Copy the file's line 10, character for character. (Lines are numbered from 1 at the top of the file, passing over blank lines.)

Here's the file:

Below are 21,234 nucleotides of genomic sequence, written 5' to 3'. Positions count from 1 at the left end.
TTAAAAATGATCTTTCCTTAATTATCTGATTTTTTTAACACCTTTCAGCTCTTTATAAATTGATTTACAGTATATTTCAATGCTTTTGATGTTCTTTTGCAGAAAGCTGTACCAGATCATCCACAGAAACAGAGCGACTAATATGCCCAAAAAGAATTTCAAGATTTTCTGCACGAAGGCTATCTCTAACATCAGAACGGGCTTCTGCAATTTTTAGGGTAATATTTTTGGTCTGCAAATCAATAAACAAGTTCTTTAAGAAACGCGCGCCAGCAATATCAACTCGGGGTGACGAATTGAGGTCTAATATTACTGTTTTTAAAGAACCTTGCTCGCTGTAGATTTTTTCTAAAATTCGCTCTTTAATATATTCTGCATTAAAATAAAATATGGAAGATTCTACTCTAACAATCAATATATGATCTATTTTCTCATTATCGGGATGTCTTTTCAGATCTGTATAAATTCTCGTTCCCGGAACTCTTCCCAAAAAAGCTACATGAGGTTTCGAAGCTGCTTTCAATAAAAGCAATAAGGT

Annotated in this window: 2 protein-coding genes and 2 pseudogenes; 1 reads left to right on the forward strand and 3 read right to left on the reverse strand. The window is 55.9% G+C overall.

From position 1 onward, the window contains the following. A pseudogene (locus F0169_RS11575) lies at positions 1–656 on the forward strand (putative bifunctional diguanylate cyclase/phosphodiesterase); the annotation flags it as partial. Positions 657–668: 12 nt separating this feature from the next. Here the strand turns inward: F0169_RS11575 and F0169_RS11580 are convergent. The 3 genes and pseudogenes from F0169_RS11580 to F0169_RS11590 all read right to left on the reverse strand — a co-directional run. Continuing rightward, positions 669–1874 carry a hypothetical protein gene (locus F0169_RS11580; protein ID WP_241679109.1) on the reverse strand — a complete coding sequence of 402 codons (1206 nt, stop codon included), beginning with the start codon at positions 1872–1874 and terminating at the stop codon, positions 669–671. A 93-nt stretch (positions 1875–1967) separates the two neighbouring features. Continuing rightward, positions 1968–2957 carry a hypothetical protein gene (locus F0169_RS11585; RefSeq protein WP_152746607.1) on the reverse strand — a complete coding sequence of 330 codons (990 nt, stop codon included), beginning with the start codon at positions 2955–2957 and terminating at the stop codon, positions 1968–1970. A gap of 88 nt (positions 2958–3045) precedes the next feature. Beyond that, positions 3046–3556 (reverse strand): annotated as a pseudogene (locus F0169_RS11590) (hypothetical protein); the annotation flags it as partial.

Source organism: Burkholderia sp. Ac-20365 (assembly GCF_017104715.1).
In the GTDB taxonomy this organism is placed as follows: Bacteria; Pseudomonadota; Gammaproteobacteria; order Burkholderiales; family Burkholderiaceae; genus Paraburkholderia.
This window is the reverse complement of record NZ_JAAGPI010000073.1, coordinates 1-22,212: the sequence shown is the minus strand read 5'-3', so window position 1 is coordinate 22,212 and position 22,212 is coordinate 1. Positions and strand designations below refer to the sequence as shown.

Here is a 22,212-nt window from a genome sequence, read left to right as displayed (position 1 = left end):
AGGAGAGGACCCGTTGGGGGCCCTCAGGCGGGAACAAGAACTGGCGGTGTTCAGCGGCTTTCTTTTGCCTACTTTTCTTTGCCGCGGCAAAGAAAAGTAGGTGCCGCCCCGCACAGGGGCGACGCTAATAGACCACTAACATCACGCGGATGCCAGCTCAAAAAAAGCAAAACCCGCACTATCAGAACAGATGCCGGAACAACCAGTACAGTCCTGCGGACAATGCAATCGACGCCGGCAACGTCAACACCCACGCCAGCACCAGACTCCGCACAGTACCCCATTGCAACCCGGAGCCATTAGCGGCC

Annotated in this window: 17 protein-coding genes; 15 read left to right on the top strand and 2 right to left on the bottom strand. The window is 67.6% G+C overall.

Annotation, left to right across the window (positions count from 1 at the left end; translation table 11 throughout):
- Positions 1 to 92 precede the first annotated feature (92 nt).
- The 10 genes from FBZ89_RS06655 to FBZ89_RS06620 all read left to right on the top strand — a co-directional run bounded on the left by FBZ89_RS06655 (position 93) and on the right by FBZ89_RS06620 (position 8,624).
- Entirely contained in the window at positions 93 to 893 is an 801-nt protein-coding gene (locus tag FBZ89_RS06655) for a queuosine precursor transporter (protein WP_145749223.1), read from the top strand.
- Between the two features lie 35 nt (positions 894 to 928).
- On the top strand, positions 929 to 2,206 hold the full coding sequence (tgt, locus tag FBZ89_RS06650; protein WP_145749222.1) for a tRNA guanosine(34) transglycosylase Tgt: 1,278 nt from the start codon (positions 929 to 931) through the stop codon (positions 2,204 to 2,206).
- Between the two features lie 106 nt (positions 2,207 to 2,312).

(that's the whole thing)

Annotated in this window: 17 protein-coding genes; 15 read left to right on the top strand and 2 right to left on the bottom strand. The window is 67.6% G+C overall.